Aviation is heavily subsidized when Congress approves taxes on passenger tickets and air cargo, then uses those taxes to expand airports beyond what serves the local community. Congress can do better. They need to implement fees and taxes that disincentivize the excessive carbon consumption by commercial operators. Here are some of the many benefits:

  • fewer hub flights (and thus more direct flights)
  • reduced noise and air pollutant impacts, along with more sleep and preserved quality of life, in communities currently being destroyed by NextGen
  • less aviation CO2 pollution per passenger (due to shorter/direct trips replacing indirect flights via hubs)
  • reduced delays (especially at hub airports)

A Closer Look at Massport’s Latest News Release

Here’s a good example of a typical news release by an airport authority: long on emphasizing ‘positives’, while totally ignoring impacts and other ‘negatives’.

Due to a runway closure for maintenance work, some residents in Randolph, Quincy, Milton, and Dorchester have seen a few weeks of temporary relief from the NextGen-related approaches to runways 4L and 4R. Their short reprieve will end soon. Of course, at any hub airport, where one or two airlines schedule lots of extra flights to sort out passengers who never even leave the terminal (as do JetBlue and American, the two main airlines hubbing at Logan), relief for one community becomes intensified hell for another community; the too-many-flights just get shifted elsewhere. See this local news article about Medford, Somerville, and Malden.

The airport authority for Boston Logan [KBOS] is Massport. They sent out an email, updating everyone (see archived PDF copy, below). Reading this as an impacted citizen, you may have these thoughts/questions:

  1. Tom Glynn declares, “Safety is Massport’s top priority,” but is this just a platitude/mantra? Would reducing the hourly operations level enhance safety, while also potentially eliminating all flight delays?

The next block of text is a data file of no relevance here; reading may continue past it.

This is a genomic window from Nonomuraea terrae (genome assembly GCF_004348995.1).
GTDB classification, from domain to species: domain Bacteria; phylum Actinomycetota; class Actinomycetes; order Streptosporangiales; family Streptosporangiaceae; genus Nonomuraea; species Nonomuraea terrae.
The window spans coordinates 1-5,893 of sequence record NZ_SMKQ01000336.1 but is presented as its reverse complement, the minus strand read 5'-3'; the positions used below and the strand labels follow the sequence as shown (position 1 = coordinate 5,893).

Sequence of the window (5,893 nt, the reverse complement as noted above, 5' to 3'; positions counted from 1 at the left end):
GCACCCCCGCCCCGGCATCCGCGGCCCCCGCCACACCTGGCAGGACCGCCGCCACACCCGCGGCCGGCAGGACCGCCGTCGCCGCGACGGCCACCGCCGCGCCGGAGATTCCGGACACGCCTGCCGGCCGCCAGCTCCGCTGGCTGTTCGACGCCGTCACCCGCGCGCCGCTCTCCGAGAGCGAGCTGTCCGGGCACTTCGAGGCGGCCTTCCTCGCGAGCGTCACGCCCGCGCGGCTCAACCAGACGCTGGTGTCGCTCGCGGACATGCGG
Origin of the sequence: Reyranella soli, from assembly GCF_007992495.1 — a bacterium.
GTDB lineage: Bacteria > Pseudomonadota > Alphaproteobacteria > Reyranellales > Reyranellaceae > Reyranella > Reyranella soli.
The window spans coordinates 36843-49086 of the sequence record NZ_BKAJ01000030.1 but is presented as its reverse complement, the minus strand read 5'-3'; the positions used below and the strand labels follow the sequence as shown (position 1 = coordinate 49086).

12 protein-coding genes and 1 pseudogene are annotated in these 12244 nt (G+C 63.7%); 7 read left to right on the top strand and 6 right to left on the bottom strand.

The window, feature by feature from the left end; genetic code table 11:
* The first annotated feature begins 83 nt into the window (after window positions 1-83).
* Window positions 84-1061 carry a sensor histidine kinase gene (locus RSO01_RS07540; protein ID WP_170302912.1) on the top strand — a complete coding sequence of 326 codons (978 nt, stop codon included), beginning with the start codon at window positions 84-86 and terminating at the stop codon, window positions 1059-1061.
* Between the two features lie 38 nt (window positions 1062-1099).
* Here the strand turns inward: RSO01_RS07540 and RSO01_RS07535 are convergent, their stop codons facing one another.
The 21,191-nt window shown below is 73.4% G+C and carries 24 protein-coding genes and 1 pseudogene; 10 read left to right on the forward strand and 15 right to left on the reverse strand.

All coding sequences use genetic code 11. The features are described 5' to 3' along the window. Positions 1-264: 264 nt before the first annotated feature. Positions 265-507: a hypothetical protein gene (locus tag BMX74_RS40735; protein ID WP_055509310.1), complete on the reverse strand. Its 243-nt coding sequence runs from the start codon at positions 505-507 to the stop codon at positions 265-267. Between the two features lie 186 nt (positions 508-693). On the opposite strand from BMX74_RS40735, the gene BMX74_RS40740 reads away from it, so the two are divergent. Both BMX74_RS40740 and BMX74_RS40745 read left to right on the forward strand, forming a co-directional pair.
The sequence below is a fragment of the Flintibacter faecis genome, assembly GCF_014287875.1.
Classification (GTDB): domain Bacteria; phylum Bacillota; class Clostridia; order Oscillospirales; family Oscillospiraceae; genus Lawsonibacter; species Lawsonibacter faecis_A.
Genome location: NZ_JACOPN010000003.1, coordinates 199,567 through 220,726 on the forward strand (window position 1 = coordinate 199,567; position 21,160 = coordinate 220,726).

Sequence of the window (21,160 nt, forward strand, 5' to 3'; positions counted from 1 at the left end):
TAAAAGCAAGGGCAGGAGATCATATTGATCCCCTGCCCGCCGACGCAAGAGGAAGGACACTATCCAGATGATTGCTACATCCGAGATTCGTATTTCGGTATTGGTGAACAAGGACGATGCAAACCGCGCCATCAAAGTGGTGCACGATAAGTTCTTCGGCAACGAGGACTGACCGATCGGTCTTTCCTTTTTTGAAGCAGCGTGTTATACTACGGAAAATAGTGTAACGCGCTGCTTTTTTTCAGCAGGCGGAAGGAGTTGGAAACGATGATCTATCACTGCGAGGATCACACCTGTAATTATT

2. Glynn also states, “We appreciate the patience of our neighboring communities and the travelling public as flight patterns have changed….” Would a reduced flight schedule not only improve safety and reduce delays, but also bring relief to the thousands impacted by repetitive flights that are low and slow and loud?
  3. The projects are called routine and essential for safety. Again, is safety enhanced by managing capacity, such as by imposing restrictions on hourly arrivals that ensure all arrivals are as direct as possible via routes critically designed to minimize community impacts?
  4. A portion of the project is to replace a wooden pier with a concrete pier that is designed to last 75 years. But, will the airport face closure even sooner, due to global sea-rise?

This last point deserves some elaboration. All KBOS runways are close to mean sea level (MSL), with lowest points ranging from 14-feet to 19-feet above MSL. Atmospheric CO2 is increasing at rates that are astonishing, when compared with billions of years of Earth geological history. Polar ice is disappearing (feeding more water into the oceans and atmosphere), oceans are warming (thus the water is expanding), and storms are getting stronger (accelerating erosion, especially at locations that are built on old landfills and estuaries, like Logan). All of this climate change is a result of excessive fossil fuel consumption (our insane carbon addiction, as a society, intensifying after WWII), and aviation remains the fastest way to consume fossil fuels … often for arbitrary purposes, such as air vacations and air freight. So, if FAA and airport authorities continue to refuse to manage airport capacity, their failure enhances the aviation impact on climate change.

Click on the image below for a scrollable view; the PDF file may be downloaded.